Here's a snap analysis of the first night of the NFL draft: The Bills moved down in the first round, and Doug Whaley moved closer to the door.
If there was any doubt that a new sheriff was in charge, it was erased at around 9:15 p.m., when the Bills swapped the 10th pick of the draft to the Chiefs. In return, they got Kansas City's first- and third-rounders in this year's draft, plus the Chiefs' first-rounder in 2018.
This move confirms my suspicion that new head coach Sean McDermott, the singular voice and and the only member of the organization allowed to speak about the draft beforehand, has indeed been given an unprecedented level of power over the personnel side by the Pegulas.
The draft is always a crap shoot. Instant impressions often turn out to be dead wrong, like most of those mock drafts. But after two decades of bumbling and miscalculation, what happened Thursday night was a refreshing sign, a puff of competence emanating from One Bills Drive.
A franchise that had made too many decisions for the wrong reasons over the years made a bold but sensible move. It's a low bar, I'll admit, but the Bills did the smart thing, the sort of maneuver the good franchises make, instead of trying to make an immediate splash to dazzle the masses.
That's not the kind of play that has distinguished Whaley's dubious tenure as GM. He's known for the short-sighted reach, the foolish gamble. Evidently, the owners have grown weary. One day before the draft, an unnamed Bills scout told ProFootballTalk that "We are all getting fired next week."
After the quote went public, there was concern that some of the doomed men in personnel might sabotage the draft to get back at ownership. But with this bunch, how would you know the difference?
Well, trading out of the 10th pick had McDermott's fingerprints all over it. You get the sense of a man who feels secure in his job and has a long-term vision for his team. It's only a matter of time before Whaley walks the plank and McDermott overhauls the entire operation with his own people.
Time will also tell if Thursday's trade justifies the instant chorus of approval. But McDermott realized that he needed extra picks to build more depth into a depleted roster and contend down the road. He got a pick by not matching the offer for Mike Gillislee and two more in this deal.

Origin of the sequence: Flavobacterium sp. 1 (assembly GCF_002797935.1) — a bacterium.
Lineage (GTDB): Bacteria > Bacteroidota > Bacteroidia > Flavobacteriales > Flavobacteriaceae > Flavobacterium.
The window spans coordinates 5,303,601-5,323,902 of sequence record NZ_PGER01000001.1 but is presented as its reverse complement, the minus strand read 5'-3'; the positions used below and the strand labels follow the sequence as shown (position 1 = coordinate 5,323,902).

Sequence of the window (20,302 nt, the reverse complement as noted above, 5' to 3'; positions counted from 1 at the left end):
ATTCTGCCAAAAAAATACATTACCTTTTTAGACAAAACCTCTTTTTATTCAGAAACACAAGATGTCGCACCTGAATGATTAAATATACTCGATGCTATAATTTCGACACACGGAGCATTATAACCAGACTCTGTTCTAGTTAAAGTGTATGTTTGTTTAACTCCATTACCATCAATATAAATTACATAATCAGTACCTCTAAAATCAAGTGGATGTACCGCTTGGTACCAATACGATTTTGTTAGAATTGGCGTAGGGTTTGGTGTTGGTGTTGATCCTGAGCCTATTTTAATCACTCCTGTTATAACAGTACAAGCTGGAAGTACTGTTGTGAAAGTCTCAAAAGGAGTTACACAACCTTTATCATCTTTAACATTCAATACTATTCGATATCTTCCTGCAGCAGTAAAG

That will give the Bills currency to move up in next year's draft, which is supposed to be stronger at quarterback. By moving out of the 10th spot, the Bills made it clear that they didn't believe Deshaun Watson or Patrick Mahomes was a drop-dead cinch as a franchise quarterback.
More picks are seldom a bad idea in today's NFL. The Bills have a lot of holes. They lost a starting cornerback, two starting safeties, their second and third wide receivers, a starting defensive tackle, the best backup running back in the league, and their backup quarterback.
They filled one of those holes by using the 27th pick of the first round on Tre'Davious White, a cornerback from LSU. It was no surprise from McDermott, a defensive coach by trade. Every new Bills head coach since Marv Levy has used his first-ever draft pick on this side of the ball.
But they still need a franchise QB. You can stockpile all the picks you want, but if you're not set at the most important position, you're nowhere. The Bills clearly felt they were better off looking to next year's draft.
The extra first-round pick gives them currency to move up next year, or to trade for a quarterback. Tyrod Taylor might blossom into a superstar, but the Bills didn't show much faith by giving him another contract with a one-year out. They're looking toward next year's QB class.
Let's see how this plays out. The Bills played the game right, but that doesn't mean it'll turn out well. Years of experience have taught me to be skeptical about this team. I'm not about to anoint McDermott as some budding personnel genius after one day, and before he coaches his first game in Buffalo.
Bills fans are famous for seeing things from their own perspective, but there are two sides to every trade. KC coach Andy Reid is 12th on the all-time list of NFL coaching wins. His Chiefs have gone 22-4 in their last 26 regular-season games. He knows a little about this football thing.
So if Reid and his KC people felt it was worth giving up such a bounty to get Mahomes, let's not be so quick to assume the Bills fleeced him. Reid has 173 coaching wins. McDermott, who worked for him in Philadelphia, has zero.
Reid sees greatness in Mahomes, who is seen as a fabulous athlete but a project. McDermott was asked if it concerned him that Reid might know something that the Bills' personnel people did not.
"Does it worry me?" McDermott said. "You look at things and say, 'What's in the best interest of this organization.' Andy has his situation. We have our situation here. That's the nature of the draft. You stick by what's important and right for us, and that's what we did."
It was right and aggressive. Whether it helps the Bills break their playoff drought remains to be seen. They'd better get that franchise quarterback, or the maneuvering on draft night won't amount to much.
Meanwhile, if Mahomes or Deshaun Watson turn into elite quarterbacks -- and things don't fall right for them next year -- we might look back on this as yet another draft where the Bills lost ground in their eternal quest for their franchise quarterback.
At least the Bills had a coherent plan on draft night, and stuck to it. If this means the end of the Whaley era, it's a positive step forward. But it's also a very low standard. It's the Bills. Let's wait and see.